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May 04, 2016

How 26/11 caused a 2 year set back to Seedfund

At the recent Venture Intelligence APEX PE-VC Summit, Bharati Jacob, Managing Partner, Seedfund shared how the closure of Seedfund's second fund got set back by more than two years because the foreign investors who were about to invest in the fund, got spooked by the Mumbai terrorist attacks of 2008. One American LP (Limited Partner or investor in PE/VC funds) pulled out saying "India and Pakistan are eyeball to eyeball and could go to war any minute and I cannot invest in India any more."

Their pulling out caused a herd mentality among the other investors, causing almost all the LPs to pull out. Despite India's economy picking up, she recounts "we did not have LPs who understood local conditions... overseas LPs were looking at it through their own tinted lens". "Things have not changed too much now - from being hyphenated with Pakistan, we are now hyphenated with China," she added

This episode underlines the need for a deeper pool of domestic investors - who understand the situation on the ground better, Jacob said. Unfortunately, it is still difficult to close a fund that is larger than $25 million based on just domestic money.

Other Comments from the panelists:

Deepak Natraj, Managing Director, Aarin Capital

Fund raising is about 3 Ts: Theme, Team and Timing

Pitch Book for Raising from Domestic Investors: Create FOMO

"The majority of wealth created in the IT Sector ($100 B+) was 'captured' by FIIs, there were hardly any Indian investors. Now, here are Indian Startups in a healthy environment with phenomenal talent. How can you miss out on this? How can you not be a part of this?"

Sandeep Parekh, Founder, Finsec Law Advisors:

We've got everything right in India for having a thriving PE/VC fund industry in India - especially the entrepreneurial and fund management talent - except for tax. The Category 3 AIF fund for example is "dead on arrival" since such funds (that will invest at at least 50% of its corpus into listed companies) attract 32% tax - when the investor can invest directly in the public market stocks and pay zero on long term capital gains (after a one year holding period).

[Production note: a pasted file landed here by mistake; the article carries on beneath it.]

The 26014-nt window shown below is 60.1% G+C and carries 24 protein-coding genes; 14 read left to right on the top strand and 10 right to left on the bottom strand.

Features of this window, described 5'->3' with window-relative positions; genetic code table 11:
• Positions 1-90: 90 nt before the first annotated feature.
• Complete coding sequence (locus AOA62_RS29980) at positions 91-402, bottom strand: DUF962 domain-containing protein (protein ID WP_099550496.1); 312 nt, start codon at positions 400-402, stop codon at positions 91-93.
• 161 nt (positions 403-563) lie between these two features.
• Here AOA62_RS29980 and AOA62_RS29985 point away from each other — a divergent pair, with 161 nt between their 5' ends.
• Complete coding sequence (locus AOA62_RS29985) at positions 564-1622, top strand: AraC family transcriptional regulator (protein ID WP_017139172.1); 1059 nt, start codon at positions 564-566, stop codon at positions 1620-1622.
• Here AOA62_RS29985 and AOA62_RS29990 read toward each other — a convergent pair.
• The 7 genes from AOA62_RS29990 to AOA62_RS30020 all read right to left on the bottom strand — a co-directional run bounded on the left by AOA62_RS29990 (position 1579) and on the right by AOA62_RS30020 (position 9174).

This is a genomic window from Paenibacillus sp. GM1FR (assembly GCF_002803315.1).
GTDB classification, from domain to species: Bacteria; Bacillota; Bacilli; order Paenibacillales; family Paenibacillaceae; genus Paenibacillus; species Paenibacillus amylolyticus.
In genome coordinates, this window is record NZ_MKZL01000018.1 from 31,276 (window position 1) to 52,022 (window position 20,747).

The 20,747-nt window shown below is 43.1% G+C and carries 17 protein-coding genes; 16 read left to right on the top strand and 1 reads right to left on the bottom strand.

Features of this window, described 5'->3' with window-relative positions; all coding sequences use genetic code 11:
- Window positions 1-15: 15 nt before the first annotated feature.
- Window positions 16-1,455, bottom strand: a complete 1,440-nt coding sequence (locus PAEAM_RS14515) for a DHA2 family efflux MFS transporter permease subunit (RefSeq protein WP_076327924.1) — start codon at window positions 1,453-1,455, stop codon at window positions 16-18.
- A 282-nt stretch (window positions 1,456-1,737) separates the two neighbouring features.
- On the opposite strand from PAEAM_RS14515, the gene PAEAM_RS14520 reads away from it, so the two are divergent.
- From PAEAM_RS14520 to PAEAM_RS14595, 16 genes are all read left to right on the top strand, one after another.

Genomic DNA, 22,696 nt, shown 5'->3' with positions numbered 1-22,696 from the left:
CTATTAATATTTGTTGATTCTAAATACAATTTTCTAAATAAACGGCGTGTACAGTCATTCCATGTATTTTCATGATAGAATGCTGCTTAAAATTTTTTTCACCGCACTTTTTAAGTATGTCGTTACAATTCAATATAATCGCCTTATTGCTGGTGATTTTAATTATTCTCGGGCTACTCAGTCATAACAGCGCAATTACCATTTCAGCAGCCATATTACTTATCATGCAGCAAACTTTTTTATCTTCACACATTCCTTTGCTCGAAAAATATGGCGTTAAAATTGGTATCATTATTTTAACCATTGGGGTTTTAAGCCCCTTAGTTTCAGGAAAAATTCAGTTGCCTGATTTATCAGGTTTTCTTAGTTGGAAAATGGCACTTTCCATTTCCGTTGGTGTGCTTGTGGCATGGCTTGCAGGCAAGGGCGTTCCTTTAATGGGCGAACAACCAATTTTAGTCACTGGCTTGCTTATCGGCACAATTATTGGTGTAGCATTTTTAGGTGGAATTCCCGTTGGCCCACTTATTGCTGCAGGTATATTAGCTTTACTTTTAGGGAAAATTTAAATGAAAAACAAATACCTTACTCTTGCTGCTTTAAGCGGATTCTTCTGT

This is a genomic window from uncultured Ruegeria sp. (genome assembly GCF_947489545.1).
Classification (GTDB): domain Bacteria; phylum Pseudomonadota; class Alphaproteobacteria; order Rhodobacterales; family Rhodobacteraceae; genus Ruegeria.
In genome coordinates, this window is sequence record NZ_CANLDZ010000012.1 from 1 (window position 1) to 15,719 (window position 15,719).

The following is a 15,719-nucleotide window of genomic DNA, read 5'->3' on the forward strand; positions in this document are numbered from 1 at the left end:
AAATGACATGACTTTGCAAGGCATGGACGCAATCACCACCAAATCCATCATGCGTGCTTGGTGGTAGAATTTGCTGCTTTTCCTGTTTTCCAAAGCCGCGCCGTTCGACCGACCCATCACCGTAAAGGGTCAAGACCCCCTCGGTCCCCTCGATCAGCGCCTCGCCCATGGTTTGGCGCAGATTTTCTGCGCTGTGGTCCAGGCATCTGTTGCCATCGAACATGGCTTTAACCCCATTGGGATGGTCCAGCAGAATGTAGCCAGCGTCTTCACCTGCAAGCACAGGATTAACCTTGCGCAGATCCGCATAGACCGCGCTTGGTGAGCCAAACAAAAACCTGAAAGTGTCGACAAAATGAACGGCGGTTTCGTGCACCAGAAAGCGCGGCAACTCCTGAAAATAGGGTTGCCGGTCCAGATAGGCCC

Abhishek Goenka, Partner, PwC:

The problem with Finance Ministry officials is that they view providing "pass through" status for funds as some kind of incentive / concession they are awarding to the industry (i.e., as something that results in a loss to the exchequer). While foreign investors are enjoying benefits through treaties, unless regulation makes domestic investing attractive from a tax perspective, it's not really going to work.

Sateesh Andra, Managing Director, Endiya Partners

"During good times, everybody wants to be an angel; in fact, there's no angel left in heaven."

"The Europe or US LPs have certain exposure to different asset classes including venture (capital), the most riskiest asset class. In Indian context, majority of the LPs do not have exposure to even the other asset classes."

In the current conditions "at best only 5 or 10 funds can raise $20-25 million dollars each from pool of (domestic) capital."

The Electronics Development Fund actually reached out to Endiya Partners to invest rather than the other way round because of expertise in EDF as well as the theme of investing (Semiconductors) by Endiya Partners.

The panel discussion was recorded at APEX'16 - Private Equity & Venture Capital Summit. Catch the discussion below

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